Britain’s potential trade deal with India will only boost the UK economy by 0.12 per cent, the government’s own strategy document has revealed.
Despite this, Tory secretary Anne-Marie Trevelyan insisted it is a “golden opportunity” and claimed the deal will set out Britain’s “independent journey post-Brexit”.
The international trade minister also said “everything is on the table” when starting negotiations with New Delhi today, including loosening access for Indian citizens to come to the UK.
More relaxed immigration from India
Meanwhile, India’s prime minister Narendra Modi is thought to have asked for more relaxed immigration to the UK as a key demand of a new trade deal.
And, Piyush Goyal, India’s minister of commerce and industry, said “the Indian diaspora in Britain is a bridge between the two countries and can add a lot of dynamism to their relationship”.
But a document published by the Department for International Trade revealed a deal with India will increase the UK’s gross domestic product between 0.12 and 0.22 per cent “in the long run”.
Despite the disappointing benefits, Trevelyan expressed hopes to secure an agreement with India by the beginning of 2023, in the light of talks starting next week.
The DIT insisted the deal had a “potential” to almost double UK exports to India and increase two-way trade with the country by £28 billion a year by 2035.
And, depending on the agreement struck, the department’s paper also approximated a long-term increase in GDP of between £3.3 and £6.2 billion in 2035.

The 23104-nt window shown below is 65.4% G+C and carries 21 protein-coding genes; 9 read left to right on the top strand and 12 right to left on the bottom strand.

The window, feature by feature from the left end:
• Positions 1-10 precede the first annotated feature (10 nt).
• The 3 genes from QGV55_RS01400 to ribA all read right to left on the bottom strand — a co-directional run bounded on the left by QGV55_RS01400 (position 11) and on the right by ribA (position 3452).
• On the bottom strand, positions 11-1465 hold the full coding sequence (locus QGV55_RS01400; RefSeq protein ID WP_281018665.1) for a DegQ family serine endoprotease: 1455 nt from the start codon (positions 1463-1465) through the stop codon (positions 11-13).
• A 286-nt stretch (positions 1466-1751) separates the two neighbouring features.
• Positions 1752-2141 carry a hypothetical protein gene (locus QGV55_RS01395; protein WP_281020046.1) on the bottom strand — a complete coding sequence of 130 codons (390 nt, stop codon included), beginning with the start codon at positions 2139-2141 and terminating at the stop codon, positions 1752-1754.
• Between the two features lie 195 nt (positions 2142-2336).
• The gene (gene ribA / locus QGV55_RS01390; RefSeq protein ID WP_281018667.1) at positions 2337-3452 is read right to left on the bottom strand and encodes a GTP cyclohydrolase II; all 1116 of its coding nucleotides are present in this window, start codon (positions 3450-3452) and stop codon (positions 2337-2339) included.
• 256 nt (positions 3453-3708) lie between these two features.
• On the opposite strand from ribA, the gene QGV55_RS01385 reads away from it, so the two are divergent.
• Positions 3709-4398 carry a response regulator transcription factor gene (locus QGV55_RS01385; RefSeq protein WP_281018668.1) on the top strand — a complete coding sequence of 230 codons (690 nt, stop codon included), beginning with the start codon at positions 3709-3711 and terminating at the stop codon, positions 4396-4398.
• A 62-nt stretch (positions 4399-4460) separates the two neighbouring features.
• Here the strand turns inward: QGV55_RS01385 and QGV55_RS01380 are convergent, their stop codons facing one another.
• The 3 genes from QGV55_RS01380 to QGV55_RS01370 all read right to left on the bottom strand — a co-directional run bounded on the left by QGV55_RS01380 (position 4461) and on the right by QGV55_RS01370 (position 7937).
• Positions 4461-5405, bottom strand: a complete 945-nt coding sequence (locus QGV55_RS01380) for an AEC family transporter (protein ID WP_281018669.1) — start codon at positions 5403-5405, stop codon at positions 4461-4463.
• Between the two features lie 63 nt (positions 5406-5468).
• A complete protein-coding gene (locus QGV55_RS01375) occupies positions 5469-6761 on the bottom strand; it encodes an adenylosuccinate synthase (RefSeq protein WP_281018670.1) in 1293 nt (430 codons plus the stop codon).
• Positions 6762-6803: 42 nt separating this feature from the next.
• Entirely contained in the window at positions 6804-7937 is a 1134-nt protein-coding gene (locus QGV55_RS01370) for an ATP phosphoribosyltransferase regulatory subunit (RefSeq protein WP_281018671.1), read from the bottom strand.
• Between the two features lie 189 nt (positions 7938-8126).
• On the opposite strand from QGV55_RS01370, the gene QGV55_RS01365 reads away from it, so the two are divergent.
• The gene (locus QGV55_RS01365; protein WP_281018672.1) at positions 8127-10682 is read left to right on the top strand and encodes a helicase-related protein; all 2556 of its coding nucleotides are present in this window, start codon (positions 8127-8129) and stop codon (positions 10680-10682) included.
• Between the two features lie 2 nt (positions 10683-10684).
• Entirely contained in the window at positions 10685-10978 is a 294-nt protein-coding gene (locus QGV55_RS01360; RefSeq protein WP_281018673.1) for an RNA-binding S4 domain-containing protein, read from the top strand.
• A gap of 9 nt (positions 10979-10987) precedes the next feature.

The figures come as the US seems to keep postponing a deal with the UK, even though Trevelyan recently visited Washington.
In September last year, a video compilation of all the times prime minister Boris Johnson promised a trade deal with the US has gone viral after he was forced to admit it was unlikely to happen anytime soon.
WATCH Boris Johnson promising US trade deal
The trade deal struck with Australia has come under fire over recent months, with farming groups and environmentalists warning of the harm done to British exports and UK standards.
Trade deal struck with Australia post-Brexit under fire
And according to animal welfare charity RSPCA, barren battery cages, sow stalls, hormone-fed beef, hot branding and mulesing are all legal in Australia, but banned or illegal in the UK.
A table put together by the charity reveals slaughterhouse CCTV is not required in Australia, but has been mandatory in the UK since 2018.
Meanwhile, Australia allows live exports to stay in intense heat without food or water for up to 48 hours, whilst Britain’s limit is 24 hours and has been on track to end live exports.
The agreement with Australia, the first to be negotiated from scratch since Brexit, is expected to add little to economic growth in the long run while critics have warned about the impact on British farmers and questioned its commitments on tackling climate change.